If Walmart does not hold the title of “Most Evil Retail Corporation” as of yet, it appears to be doing everything within its power to achieve that name. Aside from destroying small businesses across the country as well as the towns that used to house them, operating incredibly atrocious production facilities, engaging in abuse of workers, and providing genuinely poor service and prices, Walmart remains determined to suck up every last dollar that it has immorally taken from the working poor over the last fifty or so years.
Even when Walmart workers themselves have finally been pushed beyond what they are able to stand, the corporation is incapable of providing concessions to even the most reasonable demands.
Thus, as Walmart workers have been forced to take action in the form of strikes and political/consumer pressure, Walmart steadfastly refuses to exhibit anything resembling humanity or even basic fairness.
Although Walmart could scarcely sink to further depths of greed and depravity, the corporation has indeed attempted to cover all bases in its race to return to the days of weave room girls and the horrific labor conditions of the industrial revolution. This much is evidenced by the recent release of Walmart training documents which were uncovered by Anonymous and made public by OccupyWallStreet. (see here also.)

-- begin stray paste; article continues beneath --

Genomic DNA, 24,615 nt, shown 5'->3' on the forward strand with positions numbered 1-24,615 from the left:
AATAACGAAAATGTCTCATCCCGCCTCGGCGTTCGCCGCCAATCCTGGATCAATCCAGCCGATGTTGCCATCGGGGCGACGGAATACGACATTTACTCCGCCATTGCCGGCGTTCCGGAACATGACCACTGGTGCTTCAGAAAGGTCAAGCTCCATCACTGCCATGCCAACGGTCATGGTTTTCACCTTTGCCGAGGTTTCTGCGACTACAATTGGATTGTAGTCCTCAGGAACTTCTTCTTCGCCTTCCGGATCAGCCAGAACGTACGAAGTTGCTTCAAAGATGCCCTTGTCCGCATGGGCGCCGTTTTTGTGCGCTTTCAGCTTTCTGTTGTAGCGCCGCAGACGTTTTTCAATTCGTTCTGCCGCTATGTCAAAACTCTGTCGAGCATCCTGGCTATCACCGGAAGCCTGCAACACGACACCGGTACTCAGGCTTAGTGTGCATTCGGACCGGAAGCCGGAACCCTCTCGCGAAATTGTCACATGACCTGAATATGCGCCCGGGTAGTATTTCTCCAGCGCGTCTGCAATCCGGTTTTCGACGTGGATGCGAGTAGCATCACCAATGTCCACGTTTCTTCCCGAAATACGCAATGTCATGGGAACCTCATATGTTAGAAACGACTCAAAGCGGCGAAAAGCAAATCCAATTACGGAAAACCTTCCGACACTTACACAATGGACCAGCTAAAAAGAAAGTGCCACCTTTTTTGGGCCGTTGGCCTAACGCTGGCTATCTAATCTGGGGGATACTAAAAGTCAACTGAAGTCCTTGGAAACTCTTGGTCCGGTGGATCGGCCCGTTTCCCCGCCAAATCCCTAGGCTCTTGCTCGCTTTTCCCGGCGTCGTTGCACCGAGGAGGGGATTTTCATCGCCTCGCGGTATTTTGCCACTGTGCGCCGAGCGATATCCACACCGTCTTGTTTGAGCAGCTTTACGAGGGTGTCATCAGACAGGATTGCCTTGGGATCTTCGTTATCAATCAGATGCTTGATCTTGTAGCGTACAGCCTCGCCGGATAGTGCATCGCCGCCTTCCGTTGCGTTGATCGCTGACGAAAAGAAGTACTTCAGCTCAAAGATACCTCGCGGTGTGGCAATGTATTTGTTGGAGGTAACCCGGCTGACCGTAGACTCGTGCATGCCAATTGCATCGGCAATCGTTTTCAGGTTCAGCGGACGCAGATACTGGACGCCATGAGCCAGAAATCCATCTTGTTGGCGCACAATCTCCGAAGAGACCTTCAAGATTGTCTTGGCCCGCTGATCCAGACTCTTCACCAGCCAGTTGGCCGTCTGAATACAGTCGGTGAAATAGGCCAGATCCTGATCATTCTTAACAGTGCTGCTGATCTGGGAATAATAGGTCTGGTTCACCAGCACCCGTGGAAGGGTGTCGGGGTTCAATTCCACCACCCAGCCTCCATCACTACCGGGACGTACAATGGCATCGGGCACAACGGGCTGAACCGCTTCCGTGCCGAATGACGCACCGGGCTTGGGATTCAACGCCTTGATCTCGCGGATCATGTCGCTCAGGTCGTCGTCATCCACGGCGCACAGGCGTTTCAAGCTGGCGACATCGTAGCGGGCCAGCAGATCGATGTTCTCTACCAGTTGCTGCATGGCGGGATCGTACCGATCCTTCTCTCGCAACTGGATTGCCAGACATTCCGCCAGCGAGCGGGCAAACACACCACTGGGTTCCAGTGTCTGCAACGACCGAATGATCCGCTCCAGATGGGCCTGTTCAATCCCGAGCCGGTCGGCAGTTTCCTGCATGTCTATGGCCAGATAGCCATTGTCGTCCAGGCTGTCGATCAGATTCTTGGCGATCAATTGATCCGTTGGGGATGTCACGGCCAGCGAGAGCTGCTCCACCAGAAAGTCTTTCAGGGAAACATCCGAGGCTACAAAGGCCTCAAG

These training documents are quite typical of the mindset of a major corporation. Yet they are also incredibly corny in terms of their suggestions and scripts of how to handle specific questions coming from employees.
The scripts supplied by the company predictably make the tired claim that unions are just after the employees’ money. The training manuals also promote “company loyalty,” and what they refer to as “open communication,” a term used synonymously with the “open door” which is nothing more than a laughable attempt to claim that employees have the ability to address all their concerns to the proper authorities without the presence of a union. The training manuals also stress the need to contact a special hotline to report any talk of unions or unionization.
Another set of documents were also publicized detailing Walmart’s fear of OUR Walmart, a group of Walmart workers who have banded together to fight Walmart’s abusive and exploitative labor practices. The documents involve outright false statements regarding the organization, as well as an obvious statement to convince management and workers that OUR Walmart is not out for their benefit and is out to destroy the company. Indeed, the documents would be hilarious if the issue were not so serious for so many people.
Walmart’s warning about OUR Walmart, a short slideshow with incredible amounts of obviously- slanted evidence and out-of-context statements, insinuates that OUR Walmart is a union in disguise and that the organization is only after the employees’ money in the form of membership dues (a hefty $5 per month). While it is granted that the average Walmart employee cannot afford another $5 per month fee, it is also true that $5 per month would pale in comparison to the institutionalized abuse heaped upon the average worker by their corporate employer.